On Polls And Bounces
A quick note on polls and bounces. It is questionable whether or not Kerry/Edwards got any kind of a significant bounce from the convention, even though there is consensus that the proceedings in Boston helped the ticket. We can argue all we want about the reasons for this, one of which would include the fact that experts tell us that few voters were undecided this late in the race, and therefore not ready to be persuaded into a bounce for either side.
It is also true that major news outlets like Newsweek treated a small increase for Bush four years as a bounce when this year an increase of twice that size by Kerry is treated differently. But given how Gore was treated four years ago, and how some like CNN and maybe even Newsweek are already grabbing opportunities to downplay any momentum for Kerry, we should expect and be vigilant for signs of pro-Bush bias in the media and hold them accountable for it.
As for the polls themselves, here are the results and from this, you can make your own decisions. When all is said and done on this issue, it remains that the only polls to really start paying attention to are those after Labor Day, in the final 60 frantic days of this campaign.
CBS News Poll, July 30-August 1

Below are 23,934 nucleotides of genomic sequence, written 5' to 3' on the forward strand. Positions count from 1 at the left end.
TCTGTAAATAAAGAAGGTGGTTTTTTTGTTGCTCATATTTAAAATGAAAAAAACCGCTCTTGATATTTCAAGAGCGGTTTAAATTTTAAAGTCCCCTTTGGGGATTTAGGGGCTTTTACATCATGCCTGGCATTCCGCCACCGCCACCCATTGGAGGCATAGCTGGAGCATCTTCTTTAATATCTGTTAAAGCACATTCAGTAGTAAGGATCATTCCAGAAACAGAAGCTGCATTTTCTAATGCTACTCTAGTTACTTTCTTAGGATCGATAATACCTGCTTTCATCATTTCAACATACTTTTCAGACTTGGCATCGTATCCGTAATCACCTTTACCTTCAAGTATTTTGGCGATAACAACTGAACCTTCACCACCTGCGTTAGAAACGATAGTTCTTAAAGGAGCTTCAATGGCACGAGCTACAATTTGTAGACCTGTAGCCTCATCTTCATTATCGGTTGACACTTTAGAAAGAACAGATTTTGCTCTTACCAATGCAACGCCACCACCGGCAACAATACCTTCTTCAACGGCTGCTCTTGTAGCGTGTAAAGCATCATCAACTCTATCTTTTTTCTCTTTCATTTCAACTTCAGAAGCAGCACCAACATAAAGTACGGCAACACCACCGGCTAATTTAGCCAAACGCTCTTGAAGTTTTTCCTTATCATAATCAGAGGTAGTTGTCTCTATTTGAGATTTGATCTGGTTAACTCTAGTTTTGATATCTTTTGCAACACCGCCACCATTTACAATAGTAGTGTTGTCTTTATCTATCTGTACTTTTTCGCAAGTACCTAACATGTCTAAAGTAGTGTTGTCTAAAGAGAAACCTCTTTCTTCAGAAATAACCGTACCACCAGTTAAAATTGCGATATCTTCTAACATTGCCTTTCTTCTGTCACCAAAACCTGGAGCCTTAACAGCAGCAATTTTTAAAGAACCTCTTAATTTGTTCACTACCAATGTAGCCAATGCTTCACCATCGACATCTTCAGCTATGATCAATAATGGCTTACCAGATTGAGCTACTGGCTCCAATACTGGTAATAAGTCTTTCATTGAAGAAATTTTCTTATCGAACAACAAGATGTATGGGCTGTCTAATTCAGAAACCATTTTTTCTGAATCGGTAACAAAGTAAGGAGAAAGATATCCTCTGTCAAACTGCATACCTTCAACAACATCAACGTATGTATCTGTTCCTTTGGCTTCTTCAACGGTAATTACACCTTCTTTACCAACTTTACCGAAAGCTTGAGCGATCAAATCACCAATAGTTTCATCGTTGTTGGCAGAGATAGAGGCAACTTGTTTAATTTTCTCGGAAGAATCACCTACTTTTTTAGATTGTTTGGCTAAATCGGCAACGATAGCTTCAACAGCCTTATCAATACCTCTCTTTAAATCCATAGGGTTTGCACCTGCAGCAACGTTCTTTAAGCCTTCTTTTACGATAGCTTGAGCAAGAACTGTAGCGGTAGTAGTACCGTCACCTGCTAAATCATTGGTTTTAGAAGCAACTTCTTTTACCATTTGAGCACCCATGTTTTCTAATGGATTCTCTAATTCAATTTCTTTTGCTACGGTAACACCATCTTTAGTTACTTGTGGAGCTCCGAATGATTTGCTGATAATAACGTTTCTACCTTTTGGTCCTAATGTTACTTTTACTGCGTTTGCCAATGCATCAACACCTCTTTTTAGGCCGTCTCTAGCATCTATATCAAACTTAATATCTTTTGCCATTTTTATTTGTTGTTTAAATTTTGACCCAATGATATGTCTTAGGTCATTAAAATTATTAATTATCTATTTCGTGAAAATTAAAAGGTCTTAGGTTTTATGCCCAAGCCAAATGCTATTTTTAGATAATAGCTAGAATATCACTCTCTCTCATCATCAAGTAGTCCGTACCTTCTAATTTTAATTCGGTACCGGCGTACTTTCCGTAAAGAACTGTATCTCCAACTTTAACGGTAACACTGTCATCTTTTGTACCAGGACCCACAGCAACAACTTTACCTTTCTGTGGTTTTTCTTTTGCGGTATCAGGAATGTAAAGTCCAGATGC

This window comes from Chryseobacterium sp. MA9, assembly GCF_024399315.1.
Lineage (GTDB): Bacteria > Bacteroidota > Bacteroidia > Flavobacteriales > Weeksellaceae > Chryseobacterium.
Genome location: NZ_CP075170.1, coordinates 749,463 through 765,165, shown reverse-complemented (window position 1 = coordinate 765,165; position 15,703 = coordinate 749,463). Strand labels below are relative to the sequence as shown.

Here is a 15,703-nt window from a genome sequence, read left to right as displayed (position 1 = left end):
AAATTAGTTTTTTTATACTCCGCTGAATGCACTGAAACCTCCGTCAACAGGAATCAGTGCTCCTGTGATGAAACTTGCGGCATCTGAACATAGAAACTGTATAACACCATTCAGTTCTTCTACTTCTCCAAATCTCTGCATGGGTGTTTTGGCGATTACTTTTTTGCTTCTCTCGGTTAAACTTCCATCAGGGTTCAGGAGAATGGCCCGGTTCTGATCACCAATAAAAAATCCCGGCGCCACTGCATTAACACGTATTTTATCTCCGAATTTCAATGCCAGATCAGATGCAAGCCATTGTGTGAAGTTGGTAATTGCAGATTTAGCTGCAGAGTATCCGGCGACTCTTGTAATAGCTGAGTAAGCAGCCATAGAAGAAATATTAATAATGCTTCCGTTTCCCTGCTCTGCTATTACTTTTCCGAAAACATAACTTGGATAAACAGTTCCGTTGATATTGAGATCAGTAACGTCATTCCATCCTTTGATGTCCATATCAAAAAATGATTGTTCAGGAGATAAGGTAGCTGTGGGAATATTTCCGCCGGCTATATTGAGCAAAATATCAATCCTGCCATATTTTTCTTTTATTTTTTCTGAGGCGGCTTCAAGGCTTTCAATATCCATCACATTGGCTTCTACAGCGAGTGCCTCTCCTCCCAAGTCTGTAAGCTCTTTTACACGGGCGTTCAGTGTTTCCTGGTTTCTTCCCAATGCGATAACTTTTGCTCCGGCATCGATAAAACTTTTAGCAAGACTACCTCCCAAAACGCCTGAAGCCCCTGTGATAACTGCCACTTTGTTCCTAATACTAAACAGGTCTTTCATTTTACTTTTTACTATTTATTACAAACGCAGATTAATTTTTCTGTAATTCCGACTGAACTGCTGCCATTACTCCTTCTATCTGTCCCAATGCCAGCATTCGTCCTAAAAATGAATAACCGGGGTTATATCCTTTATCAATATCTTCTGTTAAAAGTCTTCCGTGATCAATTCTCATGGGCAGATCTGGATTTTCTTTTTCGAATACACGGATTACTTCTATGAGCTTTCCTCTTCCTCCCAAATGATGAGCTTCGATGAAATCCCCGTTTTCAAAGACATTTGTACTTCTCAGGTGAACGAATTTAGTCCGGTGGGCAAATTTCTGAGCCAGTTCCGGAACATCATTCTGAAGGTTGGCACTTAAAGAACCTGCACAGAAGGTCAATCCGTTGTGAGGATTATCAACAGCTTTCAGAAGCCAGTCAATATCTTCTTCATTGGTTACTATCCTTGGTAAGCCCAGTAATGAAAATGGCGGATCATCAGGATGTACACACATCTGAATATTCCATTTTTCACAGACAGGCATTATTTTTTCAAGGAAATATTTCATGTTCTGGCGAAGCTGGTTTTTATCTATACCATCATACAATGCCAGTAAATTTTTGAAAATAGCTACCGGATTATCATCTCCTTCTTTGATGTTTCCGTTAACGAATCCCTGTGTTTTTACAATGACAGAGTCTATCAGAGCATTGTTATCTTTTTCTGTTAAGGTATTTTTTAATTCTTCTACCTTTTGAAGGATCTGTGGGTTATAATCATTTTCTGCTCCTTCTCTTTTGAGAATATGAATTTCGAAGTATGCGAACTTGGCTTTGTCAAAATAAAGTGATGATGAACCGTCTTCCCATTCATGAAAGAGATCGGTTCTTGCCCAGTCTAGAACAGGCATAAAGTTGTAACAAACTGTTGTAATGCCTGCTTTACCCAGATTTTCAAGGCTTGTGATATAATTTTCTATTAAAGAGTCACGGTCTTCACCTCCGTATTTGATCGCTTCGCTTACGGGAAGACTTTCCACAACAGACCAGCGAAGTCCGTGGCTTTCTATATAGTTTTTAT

(Previous results in parentheses)
Kerry/Edwards 49% (49%)
Bush Cheney 43% (44%)
Zogby Poll, July 26-29
Kerry/Edwards 48% (48%)
Bush/Cheney 43% (46%)
USA Today/CNN/Gallup Poll, July 30-31
Kerry/Edwards 47% (49%)
Bush Cheney 50% (47%)
Kerry/Edwards 50% (49%)
Bush/Cheney 47% (45%)
Newsweek Poll, July 29-30 (three-way results)
Kerry/Edwards 49% (47%)
Bush/Cheney 42% (44%)
Update: Add another poll today to the post-convention mix. American Research Groupís latest nationwide poll, conducted Friday and Saturday, shows a 49%-46% margin for Kerry over Bush, virtually unchanged from a 49%-45% Kerry lead in ARGís July poll. With Nader added to the ballot, Kerry leads Bush 49%-45% with Nader getting 2%. Of particular note here is that among independents, Kerry leads Bush by 13% with Nader included in the poll, and 10% in a two-man race.